Micro, small and medium enterprises (MSMEs) prevail in the labour market, and serve as a significant source of job creation. However, many operate in an informal manner which affects their ability to get assistance and grow.
With that in mind, how can the powers that be in -government and the banking sector- create an outreach to the MSME sector, in ways that help them develop and generate better jobs?
Caribbean Business Report turned to Hugh Johnson, president of the Small Business Association of Jamaica (SBAJ), for answers. Johnson’s view is that the government is mainly on the right track with certain policy updates.
But, he renewed the call for a nano-stock market of the Jamaica Stock Exchange (JSE) while adding that the banking sector should train its officers to assess MSME risk. Additionally, Johnson said the small business sector also needs to do its part to improve compliance in order to grow.
“From the government
standpoint, we need more agencies like the Jamaica Business Development Corporation
(JBDC) or a fortified JBDC to have a wider coverage in helping with business
training because we are accustomed to hustling,” Johnson said. “We, meaning the
MSMEs, need to move from that mentality of hustling to set up a structure for
the business so that it can grow.”
Currently, the JBDC offers small businesses support in the area of technical services, business advisory services, marketing and research and project management.
According to its website, “The JBDC initiative is a cooperative arrangement among Government Agencies and the private sector, associations, academic and research communities. Over 2,000 Businesses have benefitted from JBDC’s services over the years and many have returned to profit from JBDC’s expertise.”
Further, Johnson said, “Beyond expanding the services and reach of the JBDC, I want to applaud the government on the soon to be gazetted preferential procurement policy.” Johnson refers to the Public Procurement (Domestic Margin of Preference) Order, 2019, and The Public Procurement (Set Aside) Order, 2019. In making his presentation to Parliament in October 24, 2019, Minister of Finance and Public Service, Nigel Clarke stated, “In any society, the Government is one of the largest purchasers of goods and services. As a result of that, the policy of the Government towards procurement can have an impact, not only on the cost of those services that the Government procures but on the economic vibrancy of the society.”
The SBAJ president added, “What this means is that there will be a set aside for small businesses in Jamaica. So even if the cost of their service is higher, a Jamaican small business should be the preferred bidder for government contracts. This proposal has already passed through both houses of Government. “
“We continue to push for nano stock exchange which would allow for small operators to access equity funding.”– President of the Small Business Association of Jamaica, Hugh Johnson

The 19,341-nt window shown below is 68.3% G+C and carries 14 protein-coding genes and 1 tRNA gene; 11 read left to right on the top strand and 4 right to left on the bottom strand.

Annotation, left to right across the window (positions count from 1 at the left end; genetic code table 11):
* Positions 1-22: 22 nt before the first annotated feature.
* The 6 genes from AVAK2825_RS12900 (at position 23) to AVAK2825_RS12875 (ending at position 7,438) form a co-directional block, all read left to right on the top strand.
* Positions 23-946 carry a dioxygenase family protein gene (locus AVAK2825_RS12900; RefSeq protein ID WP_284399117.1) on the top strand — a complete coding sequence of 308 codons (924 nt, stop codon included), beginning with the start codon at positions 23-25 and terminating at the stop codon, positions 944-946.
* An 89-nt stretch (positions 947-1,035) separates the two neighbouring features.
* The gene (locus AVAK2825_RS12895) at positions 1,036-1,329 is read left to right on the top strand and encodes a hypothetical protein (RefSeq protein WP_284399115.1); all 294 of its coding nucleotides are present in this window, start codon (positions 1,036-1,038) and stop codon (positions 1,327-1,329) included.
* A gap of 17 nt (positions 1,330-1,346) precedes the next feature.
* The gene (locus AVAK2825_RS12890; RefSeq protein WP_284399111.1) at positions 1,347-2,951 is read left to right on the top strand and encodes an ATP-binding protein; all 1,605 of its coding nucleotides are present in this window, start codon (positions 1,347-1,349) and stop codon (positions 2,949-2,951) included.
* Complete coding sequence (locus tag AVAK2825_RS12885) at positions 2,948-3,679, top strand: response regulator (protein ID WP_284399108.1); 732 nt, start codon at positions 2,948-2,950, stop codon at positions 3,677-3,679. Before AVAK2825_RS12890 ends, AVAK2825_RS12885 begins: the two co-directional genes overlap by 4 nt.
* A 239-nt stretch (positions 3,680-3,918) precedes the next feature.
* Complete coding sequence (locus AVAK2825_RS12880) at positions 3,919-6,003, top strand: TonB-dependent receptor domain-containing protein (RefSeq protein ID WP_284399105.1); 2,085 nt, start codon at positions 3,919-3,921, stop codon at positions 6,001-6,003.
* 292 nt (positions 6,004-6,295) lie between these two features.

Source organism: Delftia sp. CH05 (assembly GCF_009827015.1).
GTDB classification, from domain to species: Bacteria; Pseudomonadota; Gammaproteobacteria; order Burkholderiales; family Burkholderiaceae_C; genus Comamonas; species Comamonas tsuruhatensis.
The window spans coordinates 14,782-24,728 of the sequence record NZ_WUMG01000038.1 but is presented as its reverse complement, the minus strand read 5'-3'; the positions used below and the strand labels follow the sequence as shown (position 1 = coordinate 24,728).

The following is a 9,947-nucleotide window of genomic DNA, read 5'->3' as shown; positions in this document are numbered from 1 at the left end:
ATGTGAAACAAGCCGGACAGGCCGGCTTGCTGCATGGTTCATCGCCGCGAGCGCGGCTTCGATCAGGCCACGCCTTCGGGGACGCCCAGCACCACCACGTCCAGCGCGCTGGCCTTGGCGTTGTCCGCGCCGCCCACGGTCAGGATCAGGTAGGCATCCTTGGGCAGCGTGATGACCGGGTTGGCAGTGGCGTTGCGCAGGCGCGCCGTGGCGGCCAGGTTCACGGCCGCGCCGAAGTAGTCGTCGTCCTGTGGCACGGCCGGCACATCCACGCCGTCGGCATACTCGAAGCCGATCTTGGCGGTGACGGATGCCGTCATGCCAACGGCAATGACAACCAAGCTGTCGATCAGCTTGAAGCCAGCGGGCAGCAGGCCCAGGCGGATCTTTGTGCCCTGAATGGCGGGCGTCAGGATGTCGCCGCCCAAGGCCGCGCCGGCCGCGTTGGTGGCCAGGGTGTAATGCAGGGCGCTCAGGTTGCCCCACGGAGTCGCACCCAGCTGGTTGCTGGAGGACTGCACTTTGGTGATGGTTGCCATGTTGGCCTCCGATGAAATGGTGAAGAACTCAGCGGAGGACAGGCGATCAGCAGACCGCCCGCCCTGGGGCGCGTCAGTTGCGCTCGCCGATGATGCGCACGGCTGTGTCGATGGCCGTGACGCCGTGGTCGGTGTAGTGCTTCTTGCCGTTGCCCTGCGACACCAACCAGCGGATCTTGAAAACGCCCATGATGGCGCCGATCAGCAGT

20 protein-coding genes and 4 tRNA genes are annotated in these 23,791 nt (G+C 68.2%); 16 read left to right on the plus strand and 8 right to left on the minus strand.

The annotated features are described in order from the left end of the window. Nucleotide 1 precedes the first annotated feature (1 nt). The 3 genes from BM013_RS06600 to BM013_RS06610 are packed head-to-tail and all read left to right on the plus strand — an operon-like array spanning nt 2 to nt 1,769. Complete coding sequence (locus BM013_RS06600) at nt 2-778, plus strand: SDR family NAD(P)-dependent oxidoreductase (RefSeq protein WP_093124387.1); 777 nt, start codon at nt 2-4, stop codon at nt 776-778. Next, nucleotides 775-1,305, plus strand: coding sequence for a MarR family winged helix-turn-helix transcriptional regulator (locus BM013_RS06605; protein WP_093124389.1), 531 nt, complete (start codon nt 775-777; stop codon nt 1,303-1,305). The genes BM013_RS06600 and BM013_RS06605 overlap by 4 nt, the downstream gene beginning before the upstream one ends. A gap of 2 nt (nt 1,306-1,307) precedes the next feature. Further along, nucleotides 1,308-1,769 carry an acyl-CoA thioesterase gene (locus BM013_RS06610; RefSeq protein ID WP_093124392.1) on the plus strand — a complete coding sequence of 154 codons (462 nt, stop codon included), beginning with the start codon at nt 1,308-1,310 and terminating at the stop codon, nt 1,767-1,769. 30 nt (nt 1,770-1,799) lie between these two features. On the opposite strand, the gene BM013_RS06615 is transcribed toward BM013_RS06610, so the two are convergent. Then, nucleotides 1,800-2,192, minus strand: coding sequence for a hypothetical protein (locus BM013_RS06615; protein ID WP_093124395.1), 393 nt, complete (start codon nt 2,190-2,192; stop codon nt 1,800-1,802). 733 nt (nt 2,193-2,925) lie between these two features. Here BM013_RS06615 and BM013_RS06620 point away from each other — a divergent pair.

In addition to secured government contracts, Johnson continues to call for a new path way for funding MSME expansion. “We continue to push for nano stock exchange which would allow for small operators to access equity funding.” The nano – stock market would be a third tier on the JSE that offers shares of companies to the public valued at J$5 million to J$50 million. Currently, the JSE has a main and junior market.
Johnson also called for factoring services offered. “There should be facilities to enable MSMEs to get funding in advance. This factoring service would allow for up to 75 per cent of an invoice amount to be paid up. For example, if an MSME offered the service to supply 10,000 books, it might require financing to get started. Under the preferential procurement policy, the SME would be able to get financing based on the invoice amount. So, the same government entity that contracted the MSME would give this money upfront to the MSME based on the contract amount. This would allow the MSME to get the cash to get the project off the ground.”
In regards to the banks, Johnson is of the view that they need to hire better trained personnel to understand the risk profile of SMEs. “I found that most banks are not interested in learning the risks associated with the small business sector. The training needed by the banks, are important because the officers of the financial institution, don’t under the risk associated with an enterprise. They have a checklist and that is what they work with, nothing else. And a lot of times, the enterprise is not able to get funding may very well be viable. So they, the bankers, go with companies that check off the regulations. Further, the application process (needs) to be less intimidatory to the SME. The first thing they give you is a form with forty questions, and that alone is intimidation. If they knew what they were doing, they could ask just five or six questions. People don’t have time to do a lot of paper work and just that alone is a turn off to a business person.”
While acknowledging the challenges faced by the regulatory environment, Johnson says that MSMEs need to do their own work. “Notwithstanding that the government can do more and bankers can learn more, enterprises need to step up to the plate to be honest and straight forward. MSMEs require corporate governance and good accounting practices. If the company has two books and are hiding information, it is deferential to the process of what the government and bankers are trying to achieve.”